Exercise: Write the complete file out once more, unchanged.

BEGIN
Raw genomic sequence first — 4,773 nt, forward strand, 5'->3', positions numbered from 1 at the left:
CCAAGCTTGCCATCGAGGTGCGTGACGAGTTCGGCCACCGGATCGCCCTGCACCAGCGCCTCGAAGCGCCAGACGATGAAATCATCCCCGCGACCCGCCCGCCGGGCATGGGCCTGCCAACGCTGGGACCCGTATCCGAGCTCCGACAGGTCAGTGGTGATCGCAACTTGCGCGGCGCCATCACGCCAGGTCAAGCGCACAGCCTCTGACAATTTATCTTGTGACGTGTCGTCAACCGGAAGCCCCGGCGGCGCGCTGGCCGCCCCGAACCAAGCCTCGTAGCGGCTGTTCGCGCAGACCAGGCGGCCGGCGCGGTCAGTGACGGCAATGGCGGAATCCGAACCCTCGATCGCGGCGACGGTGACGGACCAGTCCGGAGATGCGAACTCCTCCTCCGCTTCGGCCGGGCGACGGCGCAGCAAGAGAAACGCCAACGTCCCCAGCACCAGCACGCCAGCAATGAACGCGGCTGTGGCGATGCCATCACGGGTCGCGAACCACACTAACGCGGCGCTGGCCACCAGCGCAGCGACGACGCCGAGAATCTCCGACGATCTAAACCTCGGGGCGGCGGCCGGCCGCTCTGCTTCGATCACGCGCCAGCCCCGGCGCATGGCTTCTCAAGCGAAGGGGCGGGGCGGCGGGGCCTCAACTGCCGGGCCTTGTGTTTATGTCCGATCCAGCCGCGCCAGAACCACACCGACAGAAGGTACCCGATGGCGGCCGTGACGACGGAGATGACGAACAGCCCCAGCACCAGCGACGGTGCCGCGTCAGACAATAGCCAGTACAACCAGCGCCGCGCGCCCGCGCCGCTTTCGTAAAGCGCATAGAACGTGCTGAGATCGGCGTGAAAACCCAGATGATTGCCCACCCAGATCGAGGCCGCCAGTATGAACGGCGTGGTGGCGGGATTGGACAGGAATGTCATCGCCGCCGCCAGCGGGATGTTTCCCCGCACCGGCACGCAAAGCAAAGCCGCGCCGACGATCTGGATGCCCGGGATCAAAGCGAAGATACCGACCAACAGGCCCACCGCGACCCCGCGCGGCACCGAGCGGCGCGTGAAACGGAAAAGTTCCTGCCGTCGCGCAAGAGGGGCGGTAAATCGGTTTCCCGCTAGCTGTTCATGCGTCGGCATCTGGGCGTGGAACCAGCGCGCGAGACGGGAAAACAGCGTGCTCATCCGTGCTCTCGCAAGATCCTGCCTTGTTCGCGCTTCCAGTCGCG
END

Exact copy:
Raw genomic sequence first — 4,773 nt, forward strand, 5'->3', positions numbered from 1 at the left:
CCAAGCTTGCCATCGAGGTGCGTGACGAGTTCGGCCACCGGATCGCCCTGCACCAGCGCCTCGAAGCGCCAGACGATGAAATCATCCCCGCGACCCGCCCGCCGGGCATGGGCCTGCCAACGCTGGGACCCGTATCCGAGCTCCGACAGGTCAGTGGTGATCGCAACTTGCGCGGCGCCATCACGCCAGGTCAAGCGCACAGCCTCTGACAATTTATCTTGTGACGTGTCGTCAACCGGAAGCCCCGGCGGCGCGCTGGCCGCCCCGAACCAAGCCTCGTAGCGGCTGTTCGCGCAGACCAGGCGGCCGGCGCGGTCAGTGACGGCAATGGCGGAATCCGAACCCTCGATCGCGGCGACGGTGACGGACCAGTCCGGAGATGCGAACTCCTCCTCCGCTTCGGCCGGGCGACGGCGCAGCAAGAGAAACGCCAACGTCCCCAGCACCAGCACGCCAGCAATGAACGCGGCTGTGGCGATGCCATCACGGGTCGCGAACCACACTAACGCGGCGCTGGCCACCAGCGCAGCGACGACGCCGAGAATCTCCGACGATCTAAACCTCGGGGCGGCGGCCGGCCGCTCTGCTTCGATCACGCGCCAGCCCCGGCGCATGGCTTCTCAAGCGAAGGGGCGGGGCGGCGGGGCCTCAACTGCCGGGCCTTGTGTTTATGTCCGATCCAGCCGCGCCAGAACCACACCGACAGAAGGTACCCGATGGCGGCCGTGACGACGGAGATGACGAACAGCCCCAGCACCAGCGACGGTGCCGCGTCAGACAATAGCCAGTACAACCAGCGCCGCGCGCCCGCGCCGCTTTCGTAAAGCGCATAGAACGTGCTGAGATCGGCGTGAAAACCCAGATGATTGCCCACCCAGATCGAGGCCGCCAGTATGAACGGCGTGGTGGCGGGATTGGACAGGAATGTCATCGCCGCCGCCAGCGGGATGTTTCCCCGCACCGGCACGCAAAGCAAAGCCGCGCCGACGATCTGGATGCCCGGGATCAAAGCGAAGATACCGACCAACAGGCCCACCGCGACCCCGCGCGGCACCGAGCGGCGCGTGAAACGGAAAAGTTCCTGCCGTCGCGCAAGAGGGGCGGTAAATCGGTTTCCCGCTAGCTGTTCATGCGTCGGCATCTGGGCGTGGAACCAGCGCGCGAGACGGGAAAACAGCGTGCTCATCCGTGCTCTCGCAAGATCCTGCCTTGTTCGCGCTTCCAGTCGCG